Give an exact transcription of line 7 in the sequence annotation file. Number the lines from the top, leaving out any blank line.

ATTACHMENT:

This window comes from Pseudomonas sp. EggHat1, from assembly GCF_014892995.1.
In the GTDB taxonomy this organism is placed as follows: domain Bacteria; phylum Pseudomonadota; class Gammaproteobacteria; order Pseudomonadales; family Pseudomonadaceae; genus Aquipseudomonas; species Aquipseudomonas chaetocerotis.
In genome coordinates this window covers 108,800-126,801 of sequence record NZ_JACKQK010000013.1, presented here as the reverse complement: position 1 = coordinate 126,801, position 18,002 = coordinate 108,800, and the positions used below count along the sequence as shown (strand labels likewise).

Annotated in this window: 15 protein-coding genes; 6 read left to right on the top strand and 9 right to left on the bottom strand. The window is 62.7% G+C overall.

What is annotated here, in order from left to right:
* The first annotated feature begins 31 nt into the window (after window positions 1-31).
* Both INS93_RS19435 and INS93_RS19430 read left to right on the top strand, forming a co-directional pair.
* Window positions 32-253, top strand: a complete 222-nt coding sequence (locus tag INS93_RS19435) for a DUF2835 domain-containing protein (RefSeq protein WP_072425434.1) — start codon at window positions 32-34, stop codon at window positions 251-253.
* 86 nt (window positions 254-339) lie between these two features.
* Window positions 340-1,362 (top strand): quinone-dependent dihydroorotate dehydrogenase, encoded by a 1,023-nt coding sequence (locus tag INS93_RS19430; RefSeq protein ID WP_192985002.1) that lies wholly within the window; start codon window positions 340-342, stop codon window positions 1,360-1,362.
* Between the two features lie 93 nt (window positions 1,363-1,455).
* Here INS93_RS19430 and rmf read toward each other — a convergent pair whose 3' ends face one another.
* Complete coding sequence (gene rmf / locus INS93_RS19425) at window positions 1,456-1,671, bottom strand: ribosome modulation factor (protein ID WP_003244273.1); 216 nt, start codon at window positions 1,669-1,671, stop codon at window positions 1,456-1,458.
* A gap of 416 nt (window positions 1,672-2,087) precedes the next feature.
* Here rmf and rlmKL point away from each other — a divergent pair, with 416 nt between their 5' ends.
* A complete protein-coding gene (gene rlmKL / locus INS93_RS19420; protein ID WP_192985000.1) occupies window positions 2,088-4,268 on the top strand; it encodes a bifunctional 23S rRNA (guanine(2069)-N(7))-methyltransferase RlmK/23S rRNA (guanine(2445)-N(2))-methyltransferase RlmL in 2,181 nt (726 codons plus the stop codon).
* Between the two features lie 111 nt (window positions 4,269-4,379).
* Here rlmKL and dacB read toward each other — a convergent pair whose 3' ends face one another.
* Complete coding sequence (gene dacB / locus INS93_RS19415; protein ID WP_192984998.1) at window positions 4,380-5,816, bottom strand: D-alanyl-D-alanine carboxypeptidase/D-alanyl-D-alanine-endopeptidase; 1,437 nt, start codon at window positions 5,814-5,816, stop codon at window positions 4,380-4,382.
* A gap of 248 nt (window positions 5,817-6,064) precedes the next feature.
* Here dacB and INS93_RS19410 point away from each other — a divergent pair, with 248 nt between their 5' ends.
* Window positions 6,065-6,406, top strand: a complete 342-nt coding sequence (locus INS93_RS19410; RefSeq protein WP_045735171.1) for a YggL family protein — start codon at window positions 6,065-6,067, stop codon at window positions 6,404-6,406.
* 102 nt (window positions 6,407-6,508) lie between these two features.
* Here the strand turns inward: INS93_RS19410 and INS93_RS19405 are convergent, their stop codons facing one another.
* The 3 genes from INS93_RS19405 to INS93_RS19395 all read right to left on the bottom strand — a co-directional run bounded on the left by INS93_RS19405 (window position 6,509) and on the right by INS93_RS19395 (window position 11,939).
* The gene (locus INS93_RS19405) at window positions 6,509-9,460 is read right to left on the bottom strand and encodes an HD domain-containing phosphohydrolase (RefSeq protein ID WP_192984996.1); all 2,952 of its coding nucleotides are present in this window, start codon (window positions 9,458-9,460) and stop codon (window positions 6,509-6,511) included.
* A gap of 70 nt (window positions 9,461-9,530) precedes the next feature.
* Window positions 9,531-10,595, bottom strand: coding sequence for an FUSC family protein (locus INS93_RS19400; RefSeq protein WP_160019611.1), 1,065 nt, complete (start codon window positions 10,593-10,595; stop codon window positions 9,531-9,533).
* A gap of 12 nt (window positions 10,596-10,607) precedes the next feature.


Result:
* Both INS93_RS19435 and INS93_RS19430 read left to right on the top strand, forming a co-directional pair.